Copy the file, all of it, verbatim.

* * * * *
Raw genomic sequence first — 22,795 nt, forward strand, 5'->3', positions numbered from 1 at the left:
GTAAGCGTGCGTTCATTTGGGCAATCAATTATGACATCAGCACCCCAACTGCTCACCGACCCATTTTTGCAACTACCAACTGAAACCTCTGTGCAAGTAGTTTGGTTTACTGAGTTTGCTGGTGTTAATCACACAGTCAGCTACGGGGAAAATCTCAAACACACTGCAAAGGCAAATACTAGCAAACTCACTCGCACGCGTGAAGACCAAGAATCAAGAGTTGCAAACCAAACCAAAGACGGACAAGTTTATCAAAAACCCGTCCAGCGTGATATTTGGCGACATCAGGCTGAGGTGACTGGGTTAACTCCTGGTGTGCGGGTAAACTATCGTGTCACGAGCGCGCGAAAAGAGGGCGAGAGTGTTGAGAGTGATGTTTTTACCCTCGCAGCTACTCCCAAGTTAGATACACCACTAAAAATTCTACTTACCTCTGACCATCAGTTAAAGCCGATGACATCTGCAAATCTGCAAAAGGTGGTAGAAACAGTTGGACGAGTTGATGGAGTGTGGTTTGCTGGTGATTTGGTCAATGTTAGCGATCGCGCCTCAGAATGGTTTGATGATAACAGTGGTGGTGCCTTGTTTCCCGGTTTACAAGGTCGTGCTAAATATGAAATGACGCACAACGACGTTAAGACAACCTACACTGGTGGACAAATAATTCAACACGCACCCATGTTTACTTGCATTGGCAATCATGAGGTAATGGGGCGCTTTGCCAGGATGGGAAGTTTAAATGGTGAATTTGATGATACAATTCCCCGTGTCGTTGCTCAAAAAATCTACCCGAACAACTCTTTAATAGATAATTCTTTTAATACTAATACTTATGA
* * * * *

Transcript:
Raw genomic sequence first — 22,795 nt, forward strand, 5'->3', positions numbered from 1 at the left:
GTAAGCGTGCGTTCATTTGGGCAATCAATTATGACATCAGCACCCCAACTGCTCACCGACCCATTTTTGCAACTACCAACTGAAACCTCTGTGCAAGTAGTTTGGTTTACTGAGTTTGCTGGTGTTAATCACACAGTCAGCTACGGGGAAAATCTCAAACACACTGCAAAGGCAAATACTAGCAAACTCACTCGCACGCGTGAAGACCAAGAATCAAGAGTTGCAAACCAAACCAAAGACGGACAAGTTTATCAAAAACCCGTCCAGCGTGATATTTGGCGACATCAGGCTGAGGTGACTGGGTTAACTCCTGGTGTGCGGGTAAACTATCGTGTCACGAGCGCGCGAAAAGAGGGCGAGAGTGTTGAGAGTGATGTTTTTACCCTCGCAGCTACTCCCAAGTTAGATACACCACTAAAAATTCTACTTACCTCTGACCATCAGTTAAAGCCGATGACATCTGCAAATCTGCAAAAGGTGGTAGAAACAGTTGGACGAGTTGATGGAGTGTGGTTTGCTGGTGATTTGGTCAATGTTAGCGATCGCGCCTCAGAATGGTTTGATGATAACAGTGGTGGTGCCTTGTTTCCCGGTTTACAAGGTCGTGCTAAATATGAAATGACGCACAACGACGTTAAGACAACCTACACTGGTGGACAAATAATTCAACACGCACCCATGTTTACTTGCATTGGCAATCATGAGGTAATGGGGCGCTTTGCCAGGATGGGAAGTTTAAATGGTGAATTTGATGATACAATTCCCCGTGTCGTTGCTCAAAAAATCTACCCGAACAACTCTTTAATAGATAATTCTTTTAATACTAATACTTATGA